Then U.S. Army First Lieutenant Kirsten Griest (C) and fellow soldiers participate in combatives training during the Ranger Course on Fort Benning, Georgia, in this handout photograph taken on April 20, 2015 and obtained on August 20, 2015. REUTERS/Spc. Nikayla Shodeen/U.S. Army/Handout via Reuters

Then U.S. Army First Lieutenant Kirsten Griest (C) and fellow soldiers participate in combatives training during the Ranger Course on Fort Benning, Georgia, in this handout photograph taken on April 20, 2015 and obtained on August 20, 2015. REUTERS/Spc. Nikayla Shodeen/U.S. Army/Handout via Reuters

After a surprise vote in support of the expansion of the draft to include women by the House Armed Services Committee (HASC), the bill was not included in the House version of the 2017 National Defense Authorization Act (NDAA).  However, in another twist of events, the expansion received support from unexpected places in the Senate when Senator John McCain said he would support the measure, stating if women are allowed in combat roles, it makes sense that they be subject to the draft in time of war.

Many members of Congress have expressed support for the change, but even many of those who oppose expanding the draft acknowledge that a more in-depth review of the Selective Service is necessary in order to determine if the draft is even necessary anymore.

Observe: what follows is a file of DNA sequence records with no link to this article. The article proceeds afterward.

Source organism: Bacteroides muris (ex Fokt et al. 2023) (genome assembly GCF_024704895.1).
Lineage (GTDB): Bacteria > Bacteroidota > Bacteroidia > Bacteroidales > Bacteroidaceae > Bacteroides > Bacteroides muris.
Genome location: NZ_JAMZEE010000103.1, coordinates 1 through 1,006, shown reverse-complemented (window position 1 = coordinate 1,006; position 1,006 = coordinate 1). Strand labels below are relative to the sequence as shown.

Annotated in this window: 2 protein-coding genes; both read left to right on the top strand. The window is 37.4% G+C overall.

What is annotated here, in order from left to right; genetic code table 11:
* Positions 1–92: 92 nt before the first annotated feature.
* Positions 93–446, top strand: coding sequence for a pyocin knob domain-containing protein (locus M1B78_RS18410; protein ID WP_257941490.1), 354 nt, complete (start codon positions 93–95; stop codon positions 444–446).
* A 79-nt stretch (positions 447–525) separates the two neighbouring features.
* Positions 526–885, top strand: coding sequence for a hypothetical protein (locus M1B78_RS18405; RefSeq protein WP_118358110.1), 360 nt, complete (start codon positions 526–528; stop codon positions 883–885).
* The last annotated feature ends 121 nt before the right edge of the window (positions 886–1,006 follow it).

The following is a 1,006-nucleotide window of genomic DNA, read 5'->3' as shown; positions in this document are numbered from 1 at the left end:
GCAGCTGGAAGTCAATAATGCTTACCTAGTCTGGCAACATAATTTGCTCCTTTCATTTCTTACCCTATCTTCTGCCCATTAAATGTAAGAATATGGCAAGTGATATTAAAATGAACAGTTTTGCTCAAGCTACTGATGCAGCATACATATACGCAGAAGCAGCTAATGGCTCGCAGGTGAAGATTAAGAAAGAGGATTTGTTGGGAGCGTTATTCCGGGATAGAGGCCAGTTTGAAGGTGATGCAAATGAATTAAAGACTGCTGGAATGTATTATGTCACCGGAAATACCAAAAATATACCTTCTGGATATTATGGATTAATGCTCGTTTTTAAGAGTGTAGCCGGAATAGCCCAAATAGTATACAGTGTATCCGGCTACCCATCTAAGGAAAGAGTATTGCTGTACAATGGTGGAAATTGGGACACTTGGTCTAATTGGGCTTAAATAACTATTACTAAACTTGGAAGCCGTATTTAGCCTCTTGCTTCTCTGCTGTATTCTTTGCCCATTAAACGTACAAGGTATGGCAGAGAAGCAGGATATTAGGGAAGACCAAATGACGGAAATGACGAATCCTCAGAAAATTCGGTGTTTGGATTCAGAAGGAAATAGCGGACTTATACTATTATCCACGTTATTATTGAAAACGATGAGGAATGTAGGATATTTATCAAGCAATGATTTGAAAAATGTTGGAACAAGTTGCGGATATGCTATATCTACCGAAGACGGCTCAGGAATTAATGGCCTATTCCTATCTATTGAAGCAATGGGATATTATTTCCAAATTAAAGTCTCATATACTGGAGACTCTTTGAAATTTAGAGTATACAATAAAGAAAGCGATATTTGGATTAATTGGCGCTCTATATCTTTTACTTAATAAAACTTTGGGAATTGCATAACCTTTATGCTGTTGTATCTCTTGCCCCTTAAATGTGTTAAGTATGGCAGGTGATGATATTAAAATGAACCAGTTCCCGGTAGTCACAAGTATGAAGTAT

SWAN has been vocal in the media in support of a review, and if necessary, the expansion of the draft to include women in order to promote equality for women in the service.  For the official SWAN position, see below.

SWAN policy position
1) If Congress decides to enact legislation to modify Selective Service registration requirement, SWAN supports requiring women to register. We believe that men and women should be held to the same requirements and expectations in performing their civic duties.
2) At the same time, as the voice of service women, we believe that our military is currently well-supported by its all-volunteer force and is not dependent on a draft. Given changes in society and technology, we would welcome a debate over abolishing Selective Service registration entirely
3) While the debate over Selective Service is important, we continue to believe that the most important issue affecting service women is ensuring the successful advancement of combat integration in 2016